time. In the postmodern climate of today's theology, Teilhard is once
again out of favor among theologists, evolutionary biologists, and
scientists, who view his work with derision.

"Teilhard de Chardin gets too little credit for the quality of his
insights," says Ralph Abraham, one of the founders of chaos theory and
co-author of The Web Empowerment Book, a World Wide Web primer. "He was
successfully deprived of his influence by the popes." But what were the
popes so afraid of? The answer's simple: evolution.

The concept of evolution was a central pillar, both intellectual and
spiritual, for Teilhard's life. During his early career, before science
had strong evidence for the existence of DNA, the theory of evolution
was not widely accepted. Yet, Teilhard gravitated toward it, sensing
that the theory would bridge his love of rocks and of God. He would
later describe evolution as the "general condition to which all other
theories, all hypotheses, all systems must bow and which they must
satisfy henceforward if they are to be thinkable and true. Evolution is
a light illuminating all facts, a curve that all lines must follow." 

The meaning of evolution was as hotly debated in Teilhard's day as it is
now. Some argued in the strictest Darwinian terms that evolution's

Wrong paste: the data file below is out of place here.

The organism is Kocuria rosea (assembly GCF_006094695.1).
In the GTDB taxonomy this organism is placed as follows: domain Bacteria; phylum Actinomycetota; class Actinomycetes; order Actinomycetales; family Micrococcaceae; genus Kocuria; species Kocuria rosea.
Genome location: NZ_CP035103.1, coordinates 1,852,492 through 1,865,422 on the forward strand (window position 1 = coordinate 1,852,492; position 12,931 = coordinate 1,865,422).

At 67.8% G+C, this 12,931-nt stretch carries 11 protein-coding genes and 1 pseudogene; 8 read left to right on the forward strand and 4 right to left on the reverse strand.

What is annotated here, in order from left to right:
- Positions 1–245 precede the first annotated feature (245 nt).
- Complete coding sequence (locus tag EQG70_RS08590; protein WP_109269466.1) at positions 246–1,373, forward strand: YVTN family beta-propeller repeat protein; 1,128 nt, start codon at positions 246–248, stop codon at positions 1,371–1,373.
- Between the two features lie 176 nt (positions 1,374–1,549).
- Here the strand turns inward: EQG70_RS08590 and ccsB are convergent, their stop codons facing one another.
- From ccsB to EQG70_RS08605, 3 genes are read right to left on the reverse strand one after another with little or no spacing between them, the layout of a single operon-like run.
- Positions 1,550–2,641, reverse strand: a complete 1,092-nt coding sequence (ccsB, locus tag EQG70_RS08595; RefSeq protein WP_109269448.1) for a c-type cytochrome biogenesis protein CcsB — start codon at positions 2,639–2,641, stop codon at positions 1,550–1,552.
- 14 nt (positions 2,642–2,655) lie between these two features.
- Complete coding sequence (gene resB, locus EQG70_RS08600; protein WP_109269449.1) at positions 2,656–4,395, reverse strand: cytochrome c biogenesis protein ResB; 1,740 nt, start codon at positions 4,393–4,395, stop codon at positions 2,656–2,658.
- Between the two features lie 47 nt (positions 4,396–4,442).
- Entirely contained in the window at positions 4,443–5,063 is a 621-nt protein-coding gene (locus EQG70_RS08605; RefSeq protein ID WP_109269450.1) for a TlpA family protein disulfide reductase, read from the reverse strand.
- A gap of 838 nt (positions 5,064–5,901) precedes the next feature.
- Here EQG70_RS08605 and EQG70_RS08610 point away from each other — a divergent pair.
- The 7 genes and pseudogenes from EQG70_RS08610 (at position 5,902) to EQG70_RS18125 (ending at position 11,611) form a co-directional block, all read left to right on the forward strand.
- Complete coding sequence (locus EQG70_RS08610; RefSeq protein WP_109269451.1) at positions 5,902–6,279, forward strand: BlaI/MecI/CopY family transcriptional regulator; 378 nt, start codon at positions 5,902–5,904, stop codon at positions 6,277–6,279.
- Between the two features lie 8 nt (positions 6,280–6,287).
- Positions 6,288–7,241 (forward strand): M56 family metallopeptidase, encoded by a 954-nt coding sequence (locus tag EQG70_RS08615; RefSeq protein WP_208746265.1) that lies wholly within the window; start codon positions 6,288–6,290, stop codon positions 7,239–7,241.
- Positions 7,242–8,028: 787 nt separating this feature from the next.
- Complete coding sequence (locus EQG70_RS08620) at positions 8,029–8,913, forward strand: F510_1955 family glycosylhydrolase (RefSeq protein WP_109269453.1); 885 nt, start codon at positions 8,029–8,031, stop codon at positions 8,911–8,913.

primary mechanism is necessity - "survival of the fittest." Other
evolutionists followed in the footsteps of Jacques Monod, the
groundbreaking French biologist, who argued for a mixture of random
chance and necessity. Teilhard took Monod one step further, saying that
evolution was guided chance and necessity. In conclusion, this brought
Teilhard to the heart of his dual heresy - if evolution is being led,
what is doing the leading? And where is it going?

By the '40s, the idea of species evolution was no longer controversial
in scientific circles. But evolution was, and still is, a radical idea
in religious spheres. Every Catholic schoolchild is taught that God is
immutable. And every young science student knows how little God has to
do with the emergence of humanity from the evolutionary ooze.

Was Teilhard implying that God evolves?

Not exactly. Teilhard's idea was more subtle, and useful for examining
the implications of the fast, loose, out-of-control world we now call
cyberspace.

Teilhard felt that the spark of divine life he experienced in the
Egyptian desert was a force present throughout the evolutionary process,
guiding and shaping it every bit as much as the material forces
described by physical science. Teilhard would later codify this force
into two distinct,  fundamental types of energy - "radial" and
"tangential." Radial energy was the energy of Newtonian physics. This